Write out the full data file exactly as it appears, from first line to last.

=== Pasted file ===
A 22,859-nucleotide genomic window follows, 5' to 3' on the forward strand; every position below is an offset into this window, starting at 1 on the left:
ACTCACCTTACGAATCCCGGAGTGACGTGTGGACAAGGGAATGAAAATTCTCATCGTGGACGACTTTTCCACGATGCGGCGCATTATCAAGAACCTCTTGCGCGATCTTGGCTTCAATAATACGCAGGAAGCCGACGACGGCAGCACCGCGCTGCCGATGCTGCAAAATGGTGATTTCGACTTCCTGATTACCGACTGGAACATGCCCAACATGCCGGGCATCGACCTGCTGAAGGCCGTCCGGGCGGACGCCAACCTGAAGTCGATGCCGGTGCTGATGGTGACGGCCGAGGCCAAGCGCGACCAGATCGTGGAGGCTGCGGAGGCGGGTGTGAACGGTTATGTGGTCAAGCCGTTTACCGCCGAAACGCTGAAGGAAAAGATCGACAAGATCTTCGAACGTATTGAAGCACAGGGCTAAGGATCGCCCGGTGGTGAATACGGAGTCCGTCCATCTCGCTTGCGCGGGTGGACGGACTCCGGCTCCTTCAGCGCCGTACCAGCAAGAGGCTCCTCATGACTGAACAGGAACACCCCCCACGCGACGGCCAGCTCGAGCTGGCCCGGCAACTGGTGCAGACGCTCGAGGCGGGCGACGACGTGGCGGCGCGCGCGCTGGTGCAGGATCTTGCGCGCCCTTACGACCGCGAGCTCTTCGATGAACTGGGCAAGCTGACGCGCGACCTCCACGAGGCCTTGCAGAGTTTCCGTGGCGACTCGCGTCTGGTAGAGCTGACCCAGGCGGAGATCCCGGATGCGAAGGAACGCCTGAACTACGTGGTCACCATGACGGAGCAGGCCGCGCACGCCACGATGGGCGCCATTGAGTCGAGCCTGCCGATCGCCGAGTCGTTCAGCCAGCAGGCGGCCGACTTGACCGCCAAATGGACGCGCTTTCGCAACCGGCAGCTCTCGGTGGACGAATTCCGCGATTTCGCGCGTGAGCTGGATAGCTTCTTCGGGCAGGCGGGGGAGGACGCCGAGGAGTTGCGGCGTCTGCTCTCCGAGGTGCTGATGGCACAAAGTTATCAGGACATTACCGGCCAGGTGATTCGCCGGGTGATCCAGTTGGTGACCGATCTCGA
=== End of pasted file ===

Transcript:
A 22,859-nucleotide genomic window follows, 5' to 3' on the forward strand; every position below is an offset into this window, starting at 1 on the left:
ACTCACCTTACGAATCCCGGAGTGACGTGTGGACAAGGGAATGAAAATTCTCATCGTGGACGACTTTTCCACGATGCGGCGCATTATCAAGAACCTCTTGCGCGATCTTGGCTTCAATAATACGCAGGAAGCCGACGACGGCAGCACCGCGCTGCCGATGCTGCAAAATGGTGATTTCGACTTCCTGATTACCGACTGGAACATGCCCAACATGCCGGGCATCGACCTGCTGAAGGCCGTCCGGGCGGACGCCAACCTGAAGTCGATGCCGGTGCTGATGGTGACGGCCGAGGCCAAGCGCGACCAGATCGTGGAGGCTGCGGAGGCGGGTGTGAACGGTTATGTGGTCAAGCCGTTTACCGCCGAAACGCTGAAGGAAAAGATCGACAAGATCTTCGAACGTATTGAAGCACAGGGCTAAGGATCGCCCGGTGGTGAATACGGAGTCCGTCCATCTCGCTTGCGCGGGTGGACGGACTCCGGCTCCTTCAGCGCCGTACCAGCAAGAGGCTCCTCATGACTGAACAGGAACACCCCCCACGCGACGGCCAGCTCGAGCTGGCCCGGCAACTGGTGCAGACGCTCGAGGCGGGCGACGACGTGGCGGCGCGCGCGCTGGTGCAGGATCTTGCGCGCCCTTACGACCGCGAGCTCTTCGATGAACTGGGCAAGCTGACGCGCGACCTCCACGAGGCCTTGCAGAGTTTCCGTGGCGACTCGCGTCTGGTAGAGCTGACCCAGGCGGAGATCCCGGATGCGAAGGAACGCCTGAACTACGTGGTCACCATGACGGAGCAGGCCGCGCACGCCACGATGGGCGCCATTGAGTCGAGCCTGCCGATCGCCGAGTCGTTCAGCCAGCAGGCGGCCGACTTGACCGCCAAATGGACGCGCTTTCGCAACCGGCAGCTCTCGGTGGACGAATTCCGCGATTTCGCGCGTGAGCTGGATAGCTTCTTCGGGCAGGCGGGGGAGGACGCCGAGGAGTTGCGGCGTCTGCTCTCCGAGGTGCTGATGGCACAAAGTTATCAGGACATTACCGGCCAGGTGATTCGCCGGGTGATCCAGTTGGTGACCGATCTCGA